Angela intends to confront Booth in the viewing room but she can’t say anything because the deceased’s mother arrives. She wants to spend a couple personal minutes with her son. Angela says no. She says the funeral director did a bad job; Hank’s makeup is peeling and his nose is falling off. Mom takes a suck from her O2 tank and rushes off to find the funeral director.

Meanwhile, back at the lab, Cam and Bones find several stab wounds that have been filled with mortician’s putty. They aren’t knife wounds; they are circular and 3/8th inch in diameter. Cam hold up a blood-draining-thingy that a coroner would use. About this big. Hank was stabbed seven times in the heart. Once again, Cam gets to sum up the weird circumstances. The victim had a heart attack, was declared dead by the paramedics and the medical examiner, and was sent to the funeral home where he was stabbed to death by the mortician. Hank had a bad day.

Bones and Cam set up a video conference via laptop. Booth drags Franklin to his car for the interview. They tell him to explain the stab wounds and he admits to stabbing the corpse. It was late. Everyone else had gone home. He cleaned the body and set up the arterial pump. Just when he inserted the needle the body sat up. It was a reflex! So was stabbing the zombie in the heart seven times. Then the body lay back down and he vacuumed the blood out of it.

Booth wants to know why there was no autopsy. Cam explains that the deceased had a known heart condition and exhibited all the signs of a heart attack. Booth says that may be so but how did they all think he was dead. Bones suggests paralysis. Cam says that even after embalming, some of the toxin might be left in the viscuous fluid in his eye, so she pulls out a humungous needle and jams it into the dead, foggy eyeball. Cam updates the chain-of-death scenario. They now believe that he was mimicking death when he was sent to the funeral home, he came out of the paralytic coma when the funeral director inserted the needle into his femoral artery, he sat up and Franklin stabbed him but he would have died anyway because he had been poisoned first. Hank had a really bad day.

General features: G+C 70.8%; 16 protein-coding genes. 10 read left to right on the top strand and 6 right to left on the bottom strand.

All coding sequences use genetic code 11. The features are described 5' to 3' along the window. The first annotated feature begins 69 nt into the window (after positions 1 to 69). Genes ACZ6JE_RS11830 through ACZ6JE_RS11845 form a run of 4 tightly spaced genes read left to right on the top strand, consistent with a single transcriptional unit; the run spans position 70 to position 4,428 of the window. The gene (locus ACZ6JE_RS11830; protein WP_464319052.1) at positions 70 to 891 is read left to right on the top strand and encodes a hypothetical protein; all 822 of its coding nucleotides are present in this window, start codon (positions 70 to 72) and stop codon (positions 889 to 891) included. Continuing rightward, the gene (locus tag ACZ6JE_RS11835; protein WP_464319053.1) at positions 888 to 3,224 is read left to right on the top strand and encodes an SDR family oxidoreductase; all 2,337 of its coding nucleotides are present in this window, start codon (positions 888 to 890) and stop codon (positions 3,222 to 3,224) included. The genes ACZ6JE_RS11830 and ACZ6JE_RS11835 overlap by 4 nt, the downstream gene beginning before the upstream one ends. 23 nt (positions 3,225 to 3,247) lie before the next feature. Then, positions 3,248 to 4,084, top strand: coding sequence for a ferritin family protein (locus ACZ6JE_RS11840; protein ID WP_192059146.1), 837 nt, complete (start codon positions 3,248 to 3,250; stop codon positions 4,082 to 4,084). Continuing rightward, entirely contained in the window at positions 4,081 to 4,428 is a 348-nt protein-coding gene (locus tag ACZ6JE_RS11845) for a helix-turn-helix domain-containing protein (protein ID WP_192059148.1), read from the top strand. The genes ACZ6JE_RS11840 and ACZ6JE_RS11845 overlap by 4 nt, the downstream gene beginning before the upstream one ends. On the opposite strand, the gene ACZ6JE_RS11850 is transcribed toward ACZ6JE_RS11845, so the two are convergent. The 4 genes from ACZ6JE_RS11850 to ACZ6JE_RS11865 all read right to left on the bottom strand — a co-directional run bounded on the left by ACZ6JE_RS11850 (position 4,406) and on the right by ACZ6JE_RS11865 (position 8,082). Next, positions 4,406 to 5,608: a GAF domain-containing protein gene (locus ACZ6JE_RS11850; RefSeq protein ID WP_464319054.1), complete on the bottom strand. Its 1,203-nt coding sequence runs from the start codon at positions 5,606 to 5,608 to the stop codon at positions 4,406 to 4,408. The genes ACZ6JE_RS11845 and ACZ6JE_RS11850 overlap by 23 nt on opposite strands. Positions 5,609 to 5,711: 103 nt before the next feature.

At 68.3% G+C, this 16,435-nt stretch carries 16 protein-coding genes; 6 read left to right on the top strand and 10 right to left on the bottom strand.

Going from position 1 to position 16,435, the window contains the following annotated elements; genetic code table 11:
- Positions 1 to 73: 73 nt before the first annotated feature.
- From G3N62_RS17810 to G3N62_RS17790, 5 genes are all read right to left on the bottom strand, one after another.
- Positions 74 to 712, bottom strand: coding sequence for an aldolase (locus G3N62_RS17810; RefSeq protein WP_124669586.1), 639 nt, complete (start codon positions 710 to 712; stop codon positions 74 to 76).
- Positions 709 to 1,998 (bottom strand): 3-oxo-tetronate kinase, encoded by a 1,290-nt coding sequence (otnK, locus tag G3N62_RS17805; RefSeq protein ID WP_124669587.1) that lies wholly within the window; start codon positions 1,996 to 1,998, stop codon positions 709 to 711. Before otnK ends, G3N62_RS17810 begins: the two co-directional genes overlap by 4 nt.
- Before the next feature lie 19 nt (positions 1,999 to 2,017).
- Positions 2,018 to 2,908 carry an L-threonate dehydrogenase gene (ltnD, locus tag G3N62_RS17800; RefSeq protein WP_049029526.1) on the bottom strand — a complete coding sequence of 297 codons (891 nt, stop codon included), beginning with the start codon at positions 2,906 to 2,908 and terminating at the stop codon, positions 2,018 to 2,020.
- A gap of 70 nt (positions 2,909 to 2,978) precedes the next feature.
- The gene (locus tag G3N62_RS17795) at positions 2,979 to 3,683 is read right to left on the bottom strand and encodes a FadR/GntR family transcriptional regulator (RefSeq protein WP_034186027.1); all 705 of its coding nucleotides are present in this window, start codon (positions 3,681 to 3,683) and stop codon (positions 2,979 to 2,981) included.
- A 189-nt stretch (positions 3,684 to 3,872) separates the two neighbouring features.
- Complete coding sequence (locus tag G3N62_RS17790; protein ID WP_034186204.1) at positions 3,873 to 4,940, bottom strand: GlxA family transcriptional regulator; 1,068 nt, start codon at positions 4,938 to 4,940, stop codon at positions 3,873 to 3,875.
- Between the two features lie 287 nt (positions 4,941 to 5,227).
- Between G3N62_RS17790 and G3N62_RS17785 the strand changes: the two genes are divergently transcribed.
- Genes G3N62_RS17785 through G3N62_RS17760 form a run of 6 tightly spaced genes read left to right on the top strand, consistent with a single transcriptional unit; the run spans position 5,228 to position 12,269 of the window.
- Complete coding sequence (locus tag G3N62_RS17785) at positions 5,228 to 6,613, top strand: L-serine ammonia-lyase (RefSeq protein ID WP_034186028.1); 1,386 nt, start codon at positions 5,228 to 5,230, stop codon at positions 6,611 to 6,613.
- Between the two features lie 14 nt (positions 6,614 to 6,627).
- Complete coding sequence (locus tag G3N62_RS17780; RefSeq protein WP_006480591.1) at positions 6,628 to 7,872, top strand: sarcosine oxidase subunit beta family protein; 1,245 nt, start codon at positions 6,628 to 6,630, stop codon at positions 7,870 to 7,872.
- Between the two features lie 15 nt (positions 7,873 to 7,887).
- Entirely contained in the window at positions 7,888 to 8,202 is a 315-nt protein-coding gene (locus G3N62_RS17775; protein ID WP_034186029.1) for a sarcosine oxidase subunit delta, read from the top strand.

Bones returns to the wake while Cam runs more tests. Booth and Bones bring Angela and Hodgins up to speed. Poor Hank was poisoned with tetradoxin. Since that is a controlled substance, Angela offers to look it up on Booth’s laptop because he has access to the databases she needs. She and Booth go off to investigate, leaving Hodgins and Bones behind with instructions not to let anyone near the casket.

Angela discovers that 3 grams of the toxin were sent to the Jeffersonian, Caribbean Department, Dr. Amayo. They run off to question him. “Excuse me, doctor, how does a Class 1 neurotoxin affect Caribbean Studies?” “I know!” Dr. Sweets exclaims. They really should have specified which doctor they were addressing. “Zombies!” That is the drug used in Santeria. Being an equal opportunity offender, Bones manages to insult that religion as as well. Sweets tries to cover his colleague’s complete lack of tact and draw the other doctor away when Hodgins spits out his news. The late Hank had sushi for lunch the day he died. Maybe the poison was in the food, or he got blowfish poisoning. It’s always the blowfish.

Bones instructs the funeral director not to let anyone look in the coffin while they run off to investigate this new lead. “What am I supposed to say?” he asks. She tells him to tell people that the body is suffering from fluid leakage and he had to take it away to repair it. If I heard that, I wouldn’t want to see it or hear any more details.